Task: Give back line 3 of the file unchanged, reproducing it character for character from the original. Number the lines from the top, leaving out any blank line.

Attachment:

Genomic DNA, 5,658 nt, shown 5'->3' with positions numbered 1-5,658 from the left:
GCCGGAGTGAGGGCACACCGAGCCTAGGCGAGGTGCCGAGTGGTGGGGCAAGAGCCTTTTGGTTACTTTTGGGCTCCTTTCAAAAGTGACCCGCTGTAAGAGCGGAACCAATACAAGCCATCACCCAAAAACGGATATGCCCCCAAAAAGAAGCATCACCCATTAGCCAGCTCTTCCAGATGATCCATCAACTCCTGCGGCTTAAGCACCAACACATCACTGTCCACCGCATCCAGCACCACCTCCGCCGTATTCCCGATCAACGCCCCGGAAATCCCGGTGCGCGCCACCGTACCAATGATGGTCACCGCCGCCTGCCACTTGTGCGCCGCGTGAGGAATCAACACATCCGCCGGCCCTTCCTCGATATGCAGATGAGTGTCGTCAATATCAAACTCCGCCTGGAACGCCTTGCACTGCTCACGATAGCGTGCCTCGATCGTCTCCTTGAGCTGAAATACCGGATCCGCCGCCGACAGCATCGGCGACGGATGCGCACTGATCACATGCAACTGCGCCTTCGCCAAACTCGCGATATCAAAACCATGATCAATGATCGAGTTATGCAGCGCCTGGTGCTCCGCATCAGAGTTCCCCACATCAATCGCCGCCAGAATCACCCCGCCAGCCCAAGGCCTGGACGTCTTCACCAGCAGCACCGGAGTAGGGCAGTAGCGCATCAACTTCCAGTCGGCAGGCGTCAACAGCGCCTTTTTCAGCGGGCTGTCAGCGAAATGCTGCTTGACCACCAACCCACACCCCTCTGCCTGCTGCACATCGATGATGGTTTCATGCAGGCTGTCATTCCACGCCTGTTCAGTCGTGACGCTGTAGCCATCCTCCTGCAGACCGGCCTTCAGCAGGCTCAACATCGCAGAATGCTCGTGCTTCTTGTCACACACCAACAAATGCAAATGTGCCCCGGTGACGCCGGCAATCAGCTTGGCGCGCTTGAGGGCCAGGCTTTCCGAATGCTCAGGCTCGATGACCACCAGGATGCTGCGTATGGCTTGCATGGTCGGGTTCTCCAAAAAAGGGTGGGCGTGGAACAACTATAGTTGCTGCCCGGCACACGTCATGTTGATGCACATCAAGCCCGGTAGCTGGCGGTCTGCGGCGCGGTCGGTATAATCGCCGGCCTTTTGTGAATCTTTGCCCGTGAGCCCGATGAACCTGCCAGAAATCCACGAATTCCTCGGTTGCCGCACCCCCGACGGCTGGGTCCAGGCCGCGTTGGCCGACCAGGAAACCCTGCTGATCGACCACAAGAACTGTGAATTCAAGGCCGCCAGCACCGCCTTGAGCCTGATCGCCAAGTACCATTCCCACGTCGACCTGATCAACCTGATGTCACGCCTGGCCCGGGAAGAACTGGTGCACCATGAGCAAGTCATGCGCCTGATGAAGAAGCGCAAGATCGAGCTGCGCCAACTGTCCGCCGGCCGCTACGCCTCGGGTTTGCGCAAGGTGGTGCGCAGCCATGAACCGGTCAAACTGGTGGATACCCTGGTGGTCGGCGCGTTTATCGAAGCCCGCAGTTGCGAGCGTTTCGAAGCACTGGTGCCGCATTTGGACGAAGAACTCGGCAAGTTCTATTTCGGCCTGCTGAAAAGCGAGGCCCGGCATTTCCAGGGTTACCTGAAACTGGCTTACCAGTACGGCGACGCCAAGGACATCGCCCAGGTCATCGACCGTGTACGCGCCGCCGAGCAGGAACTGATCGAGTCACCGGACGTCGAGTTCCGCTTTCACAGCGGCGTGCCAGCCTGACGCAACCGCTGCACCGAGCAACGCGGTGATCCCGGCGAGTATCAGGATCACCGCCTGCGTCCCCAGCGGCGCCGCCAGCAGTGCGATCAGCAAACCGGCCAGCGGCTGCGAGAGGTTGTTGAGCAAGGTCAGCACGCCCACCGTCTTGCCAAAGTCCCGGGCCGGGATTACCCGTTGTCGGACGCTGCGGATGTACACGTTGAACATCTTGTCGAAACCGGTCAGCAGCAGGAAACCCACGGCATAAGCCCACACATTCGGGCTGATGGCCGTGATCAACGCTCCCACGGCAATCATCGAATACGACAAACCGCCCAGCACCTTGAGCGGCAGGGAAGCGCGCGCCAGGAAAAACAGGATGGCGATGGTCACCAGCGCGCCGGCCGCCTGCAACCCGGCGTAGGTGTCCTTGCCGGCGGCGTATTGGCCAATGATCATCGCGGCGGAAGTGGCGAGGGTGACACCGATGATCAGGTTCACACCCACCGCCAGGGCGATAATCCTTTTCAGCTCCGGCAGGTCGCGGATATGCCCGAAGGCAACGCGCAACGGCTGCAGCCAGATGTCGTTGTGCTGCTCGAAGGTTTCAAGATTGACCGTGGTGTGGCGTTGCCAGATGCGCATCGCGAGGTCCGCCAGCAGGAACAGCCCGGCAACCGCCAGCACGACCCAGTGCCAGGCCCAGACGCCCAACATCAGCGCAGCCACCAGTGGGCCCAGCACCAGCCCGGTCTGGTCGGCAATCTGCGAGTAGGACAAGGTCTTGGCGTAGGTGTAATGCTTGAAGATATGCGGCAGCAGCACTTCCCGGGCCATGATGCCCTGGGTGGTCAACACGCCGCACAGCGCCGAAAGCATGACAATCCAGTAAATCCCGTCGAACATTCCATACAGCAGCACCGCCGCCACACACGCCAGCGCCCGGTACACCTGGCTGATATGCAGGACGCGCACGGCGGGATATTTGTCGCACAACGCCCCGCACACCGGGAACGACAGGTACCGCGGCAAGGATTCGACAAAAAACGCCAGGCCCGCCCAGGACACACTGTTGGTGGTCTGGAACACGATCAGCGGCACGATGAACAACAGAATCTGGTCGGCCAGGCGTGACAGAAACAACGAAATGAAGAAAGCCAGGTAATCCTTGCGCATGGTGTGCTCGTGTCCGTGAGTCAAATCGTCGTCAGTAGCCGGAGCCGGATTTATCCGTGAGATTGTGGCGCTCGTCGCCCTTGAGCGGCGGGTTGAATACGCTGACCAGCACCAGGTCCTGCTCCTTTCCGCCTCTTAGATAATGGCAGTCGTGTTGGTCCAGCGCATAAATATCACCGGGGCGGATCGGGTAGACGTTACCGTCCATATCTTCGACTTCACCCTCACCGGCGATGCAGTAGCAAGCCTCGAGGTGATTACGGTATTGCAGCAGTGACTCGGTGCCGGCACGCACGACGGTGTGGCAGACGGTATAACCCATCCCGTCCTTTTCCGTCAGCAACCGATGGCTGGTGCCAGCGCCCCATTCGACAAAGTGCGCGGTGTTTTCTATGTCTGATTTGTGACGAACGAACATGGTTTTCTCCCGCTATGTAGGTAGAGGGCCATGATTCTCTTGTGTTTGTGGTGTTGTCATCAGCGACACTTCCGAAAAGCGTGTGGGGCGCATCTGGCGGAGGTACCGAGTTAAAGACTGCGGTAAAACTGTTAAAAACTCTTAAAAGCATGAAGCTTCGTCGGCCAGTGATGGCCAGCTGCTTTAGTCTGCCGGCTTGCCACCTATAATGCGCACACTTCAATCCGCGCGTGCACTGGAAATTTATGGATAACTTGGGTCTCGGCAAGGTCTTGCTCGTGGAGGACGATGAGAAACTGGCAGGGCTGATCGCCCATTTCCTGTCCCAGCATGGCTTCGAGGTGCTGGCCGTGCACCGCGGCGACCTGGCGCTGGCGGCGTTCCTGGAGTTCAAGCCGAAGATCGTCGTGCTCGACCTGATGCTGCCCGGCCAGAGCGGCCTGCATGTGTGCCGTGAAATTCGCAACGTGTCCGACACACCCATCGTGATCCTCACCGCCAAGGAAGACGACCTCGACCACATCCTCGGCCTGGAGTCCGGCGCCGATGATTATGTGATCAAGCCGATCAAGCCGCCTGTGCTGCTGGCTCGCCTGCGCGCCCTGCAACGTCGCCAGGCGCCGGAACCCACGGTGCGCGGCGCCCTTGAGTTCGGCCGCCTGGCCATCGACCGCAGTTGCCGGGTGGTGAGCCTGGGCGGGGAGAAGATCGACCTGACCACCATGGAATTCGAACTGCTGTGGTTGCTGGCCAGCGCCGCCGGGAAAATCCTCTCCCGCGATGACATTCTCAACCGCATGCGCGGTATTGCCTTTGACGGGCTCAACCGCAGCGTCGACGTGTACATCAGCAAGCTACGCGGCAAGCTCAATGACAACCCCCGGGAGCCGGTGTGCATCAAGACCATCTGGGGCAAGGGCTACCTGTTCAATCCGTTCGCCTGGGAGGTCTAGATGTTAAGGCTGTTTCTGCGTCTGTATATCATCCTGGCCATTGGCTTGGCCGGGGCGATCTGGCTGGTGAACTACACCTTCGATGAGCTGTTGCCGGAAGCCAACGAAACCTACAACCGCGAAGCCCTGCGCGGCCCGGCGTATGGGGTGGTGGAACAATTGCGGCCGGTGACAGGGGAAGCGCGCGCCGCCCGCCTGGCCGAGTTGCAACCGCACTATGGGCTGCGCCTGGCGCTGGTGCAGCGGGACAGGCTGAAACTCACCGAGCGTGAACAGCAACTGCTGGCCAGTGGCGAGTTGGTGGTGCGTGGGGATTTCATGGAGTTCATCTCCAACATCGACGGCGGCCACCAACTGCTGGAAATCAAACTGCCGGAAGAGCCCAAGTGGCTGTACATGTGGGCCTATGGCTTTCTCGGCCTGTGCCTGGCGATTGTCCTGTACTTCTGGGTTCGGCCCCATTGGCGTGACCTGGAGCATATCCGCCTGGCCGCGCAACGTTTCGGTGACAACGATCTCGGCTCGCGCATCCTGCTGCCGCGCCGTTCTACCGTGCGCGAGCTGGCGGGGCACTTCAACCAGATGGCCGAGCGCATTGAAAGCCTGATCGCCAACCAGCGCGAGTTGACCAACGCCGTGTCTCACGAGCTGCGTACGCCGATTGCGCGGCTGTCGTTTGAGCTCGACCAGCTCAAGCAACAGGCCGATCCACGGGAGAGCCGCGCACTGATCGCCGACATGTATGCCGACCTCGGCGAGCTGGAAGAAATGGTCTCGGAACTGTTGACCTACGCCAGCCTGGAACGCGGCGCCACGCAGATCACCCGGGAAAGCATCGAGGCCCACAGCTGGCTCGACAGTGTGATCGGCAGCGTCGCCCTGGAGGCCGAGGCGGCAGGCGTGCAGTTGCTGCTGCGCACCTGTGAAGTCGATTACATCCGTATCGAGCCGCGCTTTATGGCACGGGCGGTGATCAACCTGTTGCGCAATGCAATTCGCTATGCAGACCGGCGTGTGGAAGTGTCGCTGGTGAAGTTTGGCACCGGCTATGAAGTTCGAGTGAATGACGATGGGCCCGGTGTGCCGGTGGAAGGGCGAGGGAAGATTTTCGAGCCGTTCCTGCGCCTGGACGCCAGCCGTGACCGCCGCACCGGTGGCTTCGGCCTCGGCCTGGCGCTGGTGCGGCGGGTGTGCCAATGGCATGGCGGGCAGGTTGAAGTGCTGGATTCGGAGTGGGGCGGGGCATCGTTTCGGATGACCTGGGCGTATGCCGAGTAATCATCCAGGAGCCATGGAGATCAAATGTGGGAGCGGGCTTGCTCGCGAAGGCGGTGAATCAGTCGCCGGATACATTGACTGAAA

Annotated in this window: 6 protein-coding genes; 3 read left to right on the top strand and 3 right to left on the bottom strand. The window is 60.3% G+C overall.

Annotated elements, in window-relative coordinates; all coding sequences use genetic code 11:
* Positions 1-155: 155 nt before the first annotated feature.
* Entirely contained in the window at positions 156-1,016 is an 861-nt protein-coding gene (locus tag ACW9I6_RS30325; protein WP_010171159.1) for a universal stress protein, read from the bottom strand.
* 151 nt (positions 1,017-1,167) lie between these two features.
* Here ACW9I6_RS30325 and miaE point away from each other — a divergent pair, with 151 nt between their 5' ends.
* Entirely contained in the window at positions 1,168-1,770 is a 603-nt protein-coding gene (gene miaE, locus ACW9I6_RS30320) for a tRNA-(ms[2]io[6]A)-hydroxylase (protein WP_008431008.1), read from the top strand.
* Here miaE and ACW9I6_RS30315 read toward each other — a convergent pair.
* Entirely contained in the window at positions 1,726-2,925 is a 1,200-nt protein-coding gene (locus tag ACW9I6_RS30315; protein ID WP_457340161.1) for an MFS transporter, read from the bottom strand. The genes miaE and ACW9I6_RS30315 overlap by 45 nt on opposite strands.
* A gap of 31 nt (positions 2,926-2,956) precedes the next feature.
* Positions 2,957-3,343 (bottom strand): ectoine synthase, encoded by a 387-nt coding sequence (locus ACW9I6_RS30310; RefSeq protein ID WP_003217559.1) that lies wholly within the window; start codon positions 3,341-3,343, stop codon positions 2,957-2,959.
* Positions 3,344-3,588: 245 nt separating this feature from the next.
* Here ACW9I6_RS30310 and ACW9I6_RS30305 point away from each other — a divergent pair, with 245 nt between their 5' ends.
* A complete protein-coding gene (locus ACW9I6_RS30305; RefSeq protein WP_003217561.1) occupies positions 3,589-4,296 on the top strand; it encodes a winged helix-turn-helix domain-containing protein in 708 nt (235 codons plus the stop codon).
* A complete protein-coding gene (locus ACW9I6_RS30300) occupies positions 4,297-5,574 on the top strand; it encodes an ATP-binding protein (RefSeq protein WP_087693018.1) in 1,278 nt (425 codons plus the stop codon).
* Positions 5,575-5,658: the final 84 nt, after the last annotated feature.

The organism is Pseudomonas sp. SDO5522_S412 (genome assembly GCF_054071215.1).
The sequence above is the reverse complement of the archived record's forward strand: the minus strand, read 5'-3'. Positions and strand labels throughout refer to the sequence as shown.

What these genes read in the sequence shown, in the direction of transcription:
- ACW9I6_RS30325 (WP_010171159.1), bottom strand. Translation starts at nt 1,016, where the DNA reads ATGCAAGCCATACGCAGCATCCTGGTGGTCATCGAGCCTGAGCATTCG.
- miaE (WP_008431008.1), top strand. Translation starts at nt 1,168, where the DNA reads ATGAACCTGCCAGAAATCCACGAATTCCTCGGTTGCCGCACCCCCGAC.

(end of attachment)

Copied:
Annotated in this window: 6 protein-coding genes; 3 read left to right on the top strand and 3 right to left on the bottom strand. The window is 60.3% G+C overall.